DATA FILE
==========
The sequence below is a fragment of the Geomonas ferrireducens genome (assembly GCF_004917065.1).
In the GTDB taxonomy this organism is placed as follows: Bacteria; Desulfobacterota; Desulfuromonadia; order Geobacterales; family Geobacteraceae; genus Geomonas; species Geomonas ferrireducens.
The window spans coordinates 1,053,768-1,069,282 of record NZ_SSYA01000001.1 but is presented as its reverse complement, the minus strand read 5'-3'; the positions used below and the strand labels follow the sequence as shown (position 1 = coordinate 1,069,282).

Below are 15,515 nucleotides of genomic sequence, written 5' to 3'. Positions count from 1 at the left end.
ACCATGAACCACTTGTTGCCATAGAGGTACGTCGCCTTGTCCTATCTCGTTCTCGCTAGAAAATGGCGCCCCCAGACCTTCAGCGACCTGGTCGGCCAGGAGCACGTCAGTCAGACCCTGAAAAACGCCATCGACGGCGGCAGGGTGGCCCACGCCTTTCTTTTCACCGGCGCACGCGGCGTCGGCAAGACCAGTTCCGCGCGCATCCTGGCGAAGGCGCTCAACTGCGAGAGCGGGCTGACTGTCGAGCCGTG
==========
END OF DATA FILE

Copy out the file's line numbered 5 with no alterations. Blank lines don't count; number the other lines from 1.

ACCATGAACCACTTGTTGCCATAGAGGTACGTCGCCTTGTCCTATCTCGTTCTCGCTAGAAAATGGCGCCCCCAGACCTTCAGCGACCTGGTCGGCCAGGAGCACGTCAGTCAGACCCTGAAAAACGCCATCGACGGCGGCAGGGTGGCCCACGCCTTTCTTTTCACCGGCGCACGCGGCGTCGGCAAGACCAGTTCCGCGCGCATCCTGGCGAAGGCGCTCAACTGCGAGAGCGGGCTGACTGTCGAGCCGTG